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The Madwoman Upstairs

Catherine Lowell

Top 10 Best Quotes

“Are there any leading men in your life?" "Several, but they're all fictional.”

“More than anything, I began to hate women writers. Frances Burney, Jane Austen, Elizabeth Browning, Mary Shelley, George Eliot, Virginia Woolf. Bronte, Bronte, and Bronte. I began to resent Emily, Anne, and Charlotte—my old friends—with a terrifying passion. They were not only talented; they were brave, a trait I admired more than anything but couldn't seem to possess. The world that raised these women hadn't allowed them to write, yet they had spun fiery novels in spite of all the odds. Meanwhile, I was failing with all the odds tipped in my favor. Here I was, living out Virginia Woolf's wildest feminist fantasy. I was in a room of my own. The world was no longer saying, "Write? What's the good of your writing?" but was instead saying "Write if you choose; it makes no difference to me.”

“It was the sort of library you'd marry a man for.”

“The great reward given to intelligent people is that they can invent all the rules and equate any dissent with stupidity.”

“I realized that my life of late had consisted of far too much dialogue and not enough exposition. I imagined an angry, bespectacled English teacher slashing his pen through the transcript of my life, wondering how someone could possibly say so much and think so little.”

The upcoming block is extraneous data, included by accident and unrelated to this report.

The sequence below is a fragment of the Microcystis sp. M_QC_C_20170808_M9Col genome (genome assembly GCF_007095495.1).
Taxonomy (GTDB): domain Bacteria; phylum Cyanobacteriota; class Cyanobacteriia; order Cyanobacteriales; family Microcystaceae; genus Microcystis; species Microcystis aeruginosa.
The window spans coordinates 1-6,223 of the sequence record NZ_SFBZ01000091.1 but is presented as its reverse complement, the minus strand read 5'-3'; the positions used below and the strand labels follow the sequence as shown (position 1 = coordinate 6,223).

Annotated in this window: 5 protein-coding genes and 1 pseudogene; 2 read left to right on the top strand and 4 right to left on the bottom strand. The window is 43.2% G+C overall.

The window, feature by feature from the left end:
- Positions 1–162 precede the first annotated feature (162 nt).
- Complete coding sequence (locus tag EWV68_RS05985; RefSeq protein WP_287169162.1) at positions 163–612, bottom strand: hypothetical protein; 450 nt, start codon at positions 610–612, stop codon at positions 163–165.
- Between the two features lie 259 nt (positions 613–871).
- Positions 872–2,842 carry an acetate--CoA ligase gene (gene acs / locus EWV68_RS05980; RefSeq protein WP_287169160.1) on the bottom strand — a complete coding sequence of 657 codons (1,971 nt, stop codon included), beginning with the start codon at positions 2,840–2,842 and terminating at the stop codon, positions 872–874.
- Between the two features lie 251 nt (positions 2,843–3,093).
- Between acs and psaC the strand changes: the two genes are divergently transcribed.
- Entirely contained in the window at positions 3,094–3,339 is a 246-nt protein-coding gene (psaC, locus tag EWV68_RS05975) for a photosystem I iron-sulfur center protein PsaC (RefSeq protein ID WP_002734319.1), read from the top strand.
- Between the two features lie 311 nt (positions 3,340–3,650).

“A new adaptation of Jane Eyre came out every year, and every year it was exactly the same. An unknown actress would play Jane, and she was usually prettier than she should have been. A very handsome, very brooding, very 'ooh-la-la' man would play Rochester, and Judi Dench would play everyone else.”

“The curtains were blood-red and drawn. This was not an office. It was a small library, two storeys high, with thin ladders and impractical balconies and an expansive ceiling featuring a gaggle of naked Greeks. It was the sort of library you'd marry a man for.”

“I call that creativity," Orville said. "The purpose of literature is to teach you how to THINK, not how to be practical. Learning to discover the connective tissue between seemingly unrelated events is the only way we are equipped to understand patterns in the real world.”

“Isn't there some truth in all fiction?" "There's some fiction in all truth too.”

“[T]o tell a good story, you need courage. Courage to fully become someone else, even if -- and especially if -- that person was a more vulnerable version of yourself.”

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Book Keywords:

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